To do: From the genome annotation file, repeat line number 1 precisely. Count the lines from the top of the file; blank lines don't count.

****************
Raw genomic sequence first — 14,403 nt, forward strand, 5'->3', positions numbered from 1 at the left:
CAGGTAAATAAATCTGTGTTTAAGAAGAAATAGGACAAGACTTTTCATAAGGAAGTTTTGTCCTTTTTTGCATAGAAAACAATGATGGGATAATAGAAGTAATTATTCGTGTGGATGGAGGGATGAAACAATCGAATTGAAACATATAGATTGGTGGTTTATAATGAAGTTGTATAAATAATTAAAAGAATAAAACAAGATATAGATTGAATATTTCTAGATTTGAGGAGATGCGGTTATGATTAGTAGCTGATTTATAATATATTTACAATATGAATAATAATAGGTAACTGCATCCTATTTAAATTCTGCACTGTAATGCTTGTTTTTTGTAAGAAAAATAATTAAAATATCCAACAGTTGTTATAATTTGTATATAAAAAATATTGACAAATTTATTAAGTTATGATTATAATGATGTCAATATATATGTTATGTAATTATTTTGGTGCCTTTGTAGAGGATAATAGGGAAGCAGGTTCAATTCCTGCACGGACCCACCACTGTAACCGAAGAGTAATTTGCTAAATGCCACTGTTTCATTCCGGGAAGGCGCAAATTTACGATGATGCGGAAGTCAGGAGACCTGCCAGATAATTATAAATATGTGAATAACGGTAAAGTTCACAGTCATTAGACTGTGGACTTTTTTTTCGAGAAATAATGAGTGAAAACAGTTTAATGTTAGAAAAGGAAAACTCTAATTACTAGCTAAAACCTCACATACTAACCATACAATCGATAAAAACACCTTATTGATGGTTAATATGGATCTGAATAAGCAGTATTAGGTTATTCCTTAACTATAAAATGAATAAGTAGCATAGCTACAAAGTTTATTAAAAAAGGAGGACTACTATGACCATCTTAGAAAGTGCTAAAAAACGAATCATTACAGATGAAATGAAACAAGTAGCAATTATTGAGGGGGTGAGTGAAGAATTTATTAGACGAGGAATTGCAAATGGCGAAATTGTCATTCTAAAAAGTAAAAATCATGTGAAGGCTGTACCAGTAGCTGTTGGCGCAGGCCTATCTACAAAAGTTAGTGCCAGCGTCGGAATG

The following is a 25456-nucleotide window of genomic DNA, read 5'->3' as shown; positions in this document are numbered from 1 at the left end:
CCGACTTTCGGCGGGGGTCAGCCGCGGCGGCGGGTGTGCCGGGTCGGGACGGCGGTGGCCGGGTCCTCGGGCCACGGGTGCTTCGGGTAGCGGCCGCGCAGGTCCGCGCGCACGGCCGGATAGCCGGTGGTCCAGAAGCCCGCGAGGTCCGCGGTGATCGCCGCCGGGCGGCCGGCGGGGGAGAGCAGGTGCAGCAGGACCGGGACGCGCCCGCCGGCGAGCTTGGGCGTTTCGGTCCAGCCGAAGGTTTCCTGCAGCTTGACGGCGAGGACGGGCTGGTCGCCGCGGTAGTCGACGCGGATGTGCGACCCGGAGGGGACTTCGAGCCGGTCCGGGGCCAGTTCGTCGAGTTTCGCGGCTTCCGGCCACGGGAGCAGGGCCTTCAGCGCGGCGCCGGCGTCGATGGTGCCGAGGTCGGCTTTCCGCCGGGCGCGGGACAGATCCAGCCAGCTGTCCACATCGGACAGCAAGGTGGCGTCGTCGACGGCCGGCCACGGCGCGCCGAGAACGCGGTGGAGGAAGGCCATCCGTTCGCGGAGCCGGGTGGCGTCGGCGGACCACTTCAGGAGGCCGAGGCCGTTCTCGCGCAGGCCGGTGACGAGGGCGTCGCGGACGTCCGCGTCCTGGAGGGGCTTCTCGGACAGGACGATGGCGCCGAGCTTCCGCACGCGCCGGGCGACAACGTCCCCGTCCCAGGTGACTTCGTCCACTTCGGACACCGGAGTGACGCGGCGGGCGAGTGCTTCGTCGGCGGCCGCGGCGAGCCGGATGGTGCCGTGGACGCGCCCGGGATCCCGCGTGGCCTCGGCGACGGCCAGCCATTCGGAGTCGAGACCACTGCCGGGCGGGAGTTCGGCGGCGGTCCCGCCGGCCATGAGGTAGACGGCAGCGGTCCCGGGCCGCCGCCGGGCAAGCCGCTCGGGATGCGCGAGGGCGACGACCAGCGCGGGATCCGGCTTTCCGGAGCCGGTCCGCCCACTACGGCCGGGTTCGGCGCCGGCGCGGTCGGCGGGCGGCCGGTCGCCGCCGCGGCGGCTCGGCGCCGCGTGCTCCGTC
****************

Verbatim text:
Raw genomic sequence first — 14,403 nt, forward strand, 5'->3', positions numbered from 1 at the left: